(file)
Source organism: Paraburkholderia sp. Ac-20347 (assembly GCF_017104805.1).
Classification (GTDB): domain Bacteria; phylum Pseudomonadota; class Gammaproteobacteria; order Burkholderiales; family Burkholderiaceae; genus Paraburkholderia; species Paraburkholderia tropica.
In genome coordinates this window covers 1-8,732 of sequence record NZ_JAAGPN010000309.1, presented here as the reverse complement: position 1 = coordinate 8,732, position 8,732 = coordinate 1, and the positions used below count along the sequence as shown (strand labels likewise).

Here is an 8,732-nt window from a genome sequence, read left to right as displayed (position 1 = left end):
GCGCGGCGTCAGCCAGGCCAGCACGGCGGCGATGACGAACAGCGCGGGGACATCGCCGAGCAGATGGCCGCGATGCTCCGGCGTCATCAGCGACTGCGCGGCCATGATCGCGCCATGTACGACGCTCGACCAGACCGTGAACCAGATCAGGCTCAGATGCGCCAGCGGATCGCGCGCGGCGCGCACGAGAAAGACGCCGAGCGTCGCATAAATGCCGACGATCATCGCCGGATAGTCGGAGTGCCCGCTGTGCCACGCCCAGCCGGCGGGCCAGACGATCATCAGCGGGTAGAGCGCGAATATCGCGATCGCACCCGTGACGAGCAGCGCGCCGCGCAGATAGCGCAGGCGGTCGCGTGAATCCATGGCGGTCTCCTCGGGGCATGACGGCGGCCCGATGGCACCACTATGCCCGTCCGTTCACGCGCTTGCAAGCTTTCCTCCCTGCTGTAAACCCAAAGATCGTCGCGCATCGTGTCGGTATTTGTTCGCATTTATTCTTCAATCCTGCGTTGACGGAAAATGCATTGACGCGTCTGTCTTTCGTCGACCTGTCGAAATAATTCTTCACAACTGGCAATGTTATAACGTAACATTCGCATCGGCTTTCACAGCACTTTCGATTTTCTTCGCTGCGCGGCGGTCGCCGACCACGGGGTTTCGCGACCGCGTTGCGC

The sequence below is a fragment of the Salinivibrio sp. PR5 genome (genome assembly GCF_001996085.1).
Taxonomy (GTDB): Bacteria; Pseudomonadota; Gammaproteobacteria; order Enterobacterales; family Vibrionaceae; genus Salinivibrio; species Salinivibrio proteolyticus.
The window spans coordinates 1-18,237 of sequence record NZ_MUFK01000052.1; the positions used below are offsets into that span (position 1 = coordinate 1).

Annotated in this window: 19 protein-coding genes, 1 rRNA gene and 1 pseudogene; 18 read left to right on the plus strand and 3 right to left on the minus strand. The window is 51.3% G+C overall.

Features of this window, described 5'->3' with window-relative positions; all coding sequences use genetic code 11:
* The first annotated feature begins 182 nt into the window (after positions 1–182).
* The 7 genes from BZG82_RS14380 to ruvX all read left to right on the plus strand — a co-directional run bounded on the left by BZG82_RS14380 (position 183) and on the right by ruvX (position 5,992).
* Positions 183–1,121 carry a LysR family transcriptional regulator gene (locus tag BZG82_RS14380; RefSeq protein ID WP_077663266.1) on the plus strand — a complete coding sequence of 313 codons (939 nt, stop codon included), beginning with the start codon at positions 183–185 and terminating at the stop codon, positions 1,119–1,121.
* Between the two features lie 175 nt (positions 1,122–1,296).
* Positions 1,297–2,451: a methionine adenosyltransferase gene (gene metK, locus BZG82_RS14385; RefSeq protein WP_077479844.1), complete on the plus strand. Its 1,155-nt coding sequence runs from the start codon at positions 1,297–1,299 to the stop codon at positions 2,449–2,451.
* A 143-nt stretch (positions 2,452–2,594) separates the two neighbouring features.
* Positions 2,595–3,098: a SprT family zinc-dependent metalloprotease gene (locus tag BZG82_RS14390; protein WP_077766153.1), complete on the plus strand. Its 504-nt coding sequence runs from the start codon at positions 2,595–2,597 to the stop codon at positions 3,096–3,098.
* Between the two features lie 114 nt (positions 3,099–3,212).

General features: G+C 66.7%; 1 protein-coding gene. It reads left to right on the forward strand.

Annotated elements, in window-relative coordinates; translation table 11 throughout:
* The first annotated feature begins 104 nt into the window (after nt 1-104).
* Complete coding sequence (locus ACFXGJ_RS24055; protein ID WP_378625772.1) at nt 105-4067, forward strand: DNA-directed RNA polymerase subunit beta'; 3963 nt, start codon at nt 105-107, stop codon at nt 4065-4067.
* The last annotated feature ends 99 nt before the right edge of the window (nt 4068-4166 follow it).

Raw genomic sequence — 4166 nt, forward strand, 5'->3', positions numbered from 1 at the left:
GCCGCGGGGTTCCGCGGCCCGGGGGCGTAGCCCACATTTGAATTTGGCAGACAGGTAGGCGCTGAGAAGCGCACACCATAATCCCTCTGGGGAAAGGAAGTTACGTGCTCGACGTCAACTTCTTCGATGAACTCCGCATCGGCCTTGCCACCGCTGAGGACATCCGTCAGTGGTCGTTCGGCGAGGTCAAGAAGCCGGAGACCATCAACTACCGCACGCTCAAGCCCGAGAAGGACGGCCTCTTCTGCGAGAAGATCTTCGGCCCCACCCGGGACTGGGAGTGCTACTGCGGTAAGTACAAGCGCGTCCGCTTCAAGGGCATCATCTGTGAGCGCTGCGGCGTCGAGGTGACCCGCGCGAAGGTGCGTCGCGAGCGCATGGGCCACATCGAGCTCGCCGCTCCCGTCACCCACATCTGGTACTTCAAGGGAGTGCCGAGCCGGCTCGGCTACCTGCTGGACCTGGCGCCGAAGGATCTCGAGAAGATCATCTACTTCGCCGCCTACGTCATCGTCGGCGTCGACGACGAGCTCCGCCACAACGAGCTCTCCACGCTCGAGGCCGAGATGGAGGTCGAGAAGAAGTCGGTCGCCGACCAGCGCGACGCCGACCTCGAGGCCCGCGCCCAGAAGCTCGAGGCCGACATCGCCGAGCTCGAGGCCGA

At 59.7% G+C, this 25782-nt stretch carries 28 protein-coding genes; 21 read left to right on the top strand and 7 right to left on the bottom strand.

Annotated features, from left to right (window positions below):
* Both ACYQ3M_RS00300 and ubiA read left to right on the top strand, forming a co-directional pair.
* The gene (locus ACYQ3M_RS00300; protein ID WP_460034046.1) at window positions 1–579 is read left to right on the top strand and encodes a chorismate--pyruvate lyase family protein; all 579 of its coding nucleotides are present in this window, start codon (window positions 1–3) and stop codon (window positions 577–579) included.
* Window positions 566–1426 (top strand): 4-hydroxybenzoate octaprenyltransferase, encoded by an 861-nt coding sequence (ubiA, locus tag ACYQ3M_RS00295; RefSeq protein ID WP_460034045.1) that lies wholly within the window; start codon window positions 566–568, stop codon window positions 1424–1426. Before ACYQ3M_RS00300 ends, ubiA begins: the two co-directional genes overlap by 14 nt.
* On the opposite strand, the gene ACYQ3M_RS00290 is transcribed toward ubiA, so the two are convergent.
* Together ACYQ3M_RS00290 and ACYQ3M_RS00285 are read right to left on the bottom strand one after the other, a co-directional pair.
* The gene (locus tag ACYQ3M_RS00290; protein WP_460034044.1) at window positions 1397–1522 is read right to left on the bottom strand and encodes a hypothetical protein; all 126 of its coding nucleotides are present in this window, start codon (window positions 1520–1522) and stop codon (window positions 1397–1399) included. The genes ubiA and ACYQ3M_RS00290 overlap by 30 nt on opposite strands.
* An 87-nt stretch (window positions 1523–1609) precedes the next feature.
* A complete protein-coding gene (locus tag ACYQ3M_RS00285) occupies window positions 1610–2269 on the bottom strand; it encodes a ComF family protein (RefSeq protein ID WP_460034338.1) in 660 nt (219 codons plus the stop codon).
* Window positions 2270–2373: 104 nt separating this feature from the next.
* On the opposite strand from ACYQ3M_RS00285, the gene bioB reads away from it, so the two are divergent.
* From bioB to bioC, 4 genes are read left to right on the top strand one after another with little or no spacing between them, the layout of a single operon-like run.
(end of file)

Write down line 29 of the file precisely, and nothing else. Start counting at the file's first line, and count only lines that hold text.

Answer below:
* The gene (locus ACYQ3M_RS00300; protein ID WP_460034046.1) at window positions 1–579 is read left to right on the top strand and encodes a chorismate--pyruvate lyase family protein; all 579 of its coding nucleotides are present in this window, start codon (window positions 1–3) and stop codon (window positions 577–579) included.